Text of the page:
Wednesday, October 7, 2009

I Am a Hypocrite

If we want to be perfectly honest about it, nearly everyone is a hypocrite. None of us are perfect, so no one who strives to live an ethical life can live up to their own morals completely. The bigger question for me is how much of a hypocrite I am. How often do my actions deviate from my beliefs? Do I notice when I'm being hypocritical, or am I in denial about it? Am I taking steps to improve my hypocrisy record, or am I just sweeping my failures under the rug?

In order to stop being hypocritical, I first have to admit when I'm being a hypocrite, and that can often be the hardest part. 'Hypocrite' is considered a really offensive term in our society, so we often feel driven to defend ourselves against being branded hypocrites instead of honestly examining the circumstances under which we actually are hypocrites. If I really want to stop being hypocritical, then I have to stop getting angry when people call me on my hypocrisy. If others call me a hypocrite, it's far more constructive for me to ask them to elaborate than it is for me to instantly deny it. Maybe they have some criticism to offer that I need to hear in order to improve.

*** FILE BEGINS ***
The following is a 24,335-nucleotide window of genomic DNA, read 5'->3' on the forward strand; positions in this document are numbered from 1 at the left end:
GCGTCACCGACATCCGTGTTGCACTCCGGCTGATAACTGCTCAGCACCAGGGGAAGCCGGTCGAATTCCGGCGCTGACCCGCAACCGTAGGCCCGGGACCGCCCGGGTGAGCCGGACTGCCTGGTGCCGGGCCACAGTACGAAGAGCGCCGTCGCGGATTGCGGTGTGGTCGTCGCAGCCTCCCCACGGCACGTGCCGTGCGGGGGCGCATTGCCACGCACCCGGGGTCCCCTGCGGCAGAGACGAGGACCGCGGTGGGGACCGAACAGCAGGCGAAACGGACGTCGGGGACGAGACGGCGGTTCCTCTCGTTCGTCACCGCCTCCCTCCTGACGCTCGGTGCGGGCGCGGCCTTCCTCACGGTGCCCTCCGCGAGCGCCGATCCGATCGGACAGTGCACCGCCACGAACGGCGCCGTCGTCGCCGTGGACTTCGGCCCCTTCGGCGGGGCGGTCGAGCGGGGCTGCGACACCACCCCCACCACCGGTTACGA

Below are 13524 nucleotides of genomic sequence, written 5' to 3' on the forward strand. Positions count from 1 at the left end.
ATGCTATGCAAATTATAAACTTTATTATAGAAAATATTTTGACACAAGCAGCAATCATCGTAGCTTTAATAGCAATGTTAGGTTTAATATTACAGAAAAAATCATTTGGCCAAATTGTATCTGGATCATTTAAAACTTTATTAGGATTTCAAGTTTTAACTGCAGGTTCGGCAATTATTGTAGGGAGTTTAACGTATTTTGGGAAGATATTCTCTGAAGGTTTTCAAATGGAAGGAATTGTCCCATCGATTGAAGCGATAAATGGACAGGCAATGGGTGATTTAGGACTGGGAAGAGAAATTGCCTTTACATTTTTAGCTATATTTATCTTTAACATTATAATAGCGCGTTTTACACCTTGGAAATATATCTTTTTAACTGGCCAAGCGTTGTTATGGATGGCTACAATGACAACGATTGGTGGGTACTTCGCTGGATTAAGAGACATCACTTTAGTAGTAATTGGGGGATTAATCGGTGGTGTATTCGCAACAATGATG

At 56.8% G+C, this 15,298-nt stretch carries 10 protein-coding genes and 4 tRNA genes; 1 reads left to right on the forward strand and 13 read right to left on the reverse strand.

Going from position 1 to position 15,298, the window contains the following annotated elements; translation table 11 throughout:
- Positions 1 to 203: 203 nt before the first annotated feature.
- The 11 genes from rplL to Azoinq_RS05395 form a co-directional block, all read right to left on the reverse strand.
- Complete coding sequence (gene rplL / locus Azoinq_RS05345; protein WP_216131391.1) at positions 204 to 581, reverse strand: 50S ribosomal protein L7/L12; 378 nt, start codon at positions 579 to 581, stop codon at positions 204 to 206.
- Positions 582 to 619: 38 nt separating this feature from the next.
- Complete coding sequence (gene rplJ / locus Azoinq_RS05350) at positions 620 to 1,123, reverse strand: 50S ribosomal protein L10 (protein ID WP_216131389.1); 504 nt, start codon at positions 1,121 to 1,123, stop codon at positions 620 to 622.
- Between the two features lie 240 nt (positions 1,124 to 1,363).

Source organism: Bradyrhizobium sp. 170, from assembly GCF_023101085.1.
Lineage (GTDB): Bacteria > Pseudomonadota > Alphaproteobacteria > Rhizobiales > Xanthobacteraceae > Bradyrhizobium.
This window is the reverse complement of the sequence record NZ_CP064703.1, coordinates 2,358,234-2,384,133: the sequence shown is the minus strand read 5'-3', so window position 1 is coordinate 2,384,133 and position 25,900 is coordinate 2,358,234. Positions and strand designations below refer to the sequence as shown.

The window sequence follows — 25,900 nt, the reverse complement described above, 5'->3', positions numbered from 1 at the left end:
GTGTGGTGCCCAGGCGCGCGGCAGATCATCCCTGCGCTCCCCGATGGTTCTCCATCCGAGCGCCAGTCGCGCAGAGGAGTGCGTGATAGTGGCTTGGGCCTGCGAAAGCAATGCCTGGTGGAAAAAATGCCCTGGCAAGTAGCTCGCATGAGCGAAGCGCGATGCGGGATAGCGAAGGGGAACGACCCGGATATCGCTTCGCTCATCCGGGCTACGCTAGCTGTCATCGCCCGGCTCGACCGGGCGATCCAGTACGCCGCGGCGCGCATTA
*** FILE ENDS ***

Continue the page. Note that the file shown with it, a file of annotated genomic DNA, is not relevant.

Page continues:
I've discovered that one of the biggest problems with hypocrisy is that trying to cover it up or deny it usually leads to even more hypocrisy. After all, if I lash out at someone who is offering a valid criticism of my conduct, then I am betraying my beliefs once again. Every time the Pharisees and chief priests took offense when Jesus called them hypocrites, they became even bigger hypocrites. Hypocrisy is very dangerous for Christians because it blinds us to the truth and alienates us from the God who saves us. Just as hypocrisy drove the Pharisees and the chief priests to reject the only person who could free them from their sin, our hypocrisy drives us away from God's saving love.

It's true that I am a hypocrite sometimes. Instead of denying it, I will endeavor to critically examine my behavior against my beliefs so that I can fall into the trap of hypocrisy less often. When I admit my hypocrisy and apologize for it, I rob hypocrisy of its power to mislead me. I believe that there is never any harm in honest and sincere discussion about personal conduct. Even if I don't agree with the person who is calling me a hypocrite, their observations (especially if offered in a respectful manner) still give me a useful opportunity to really think about my beliefs and my behavior.

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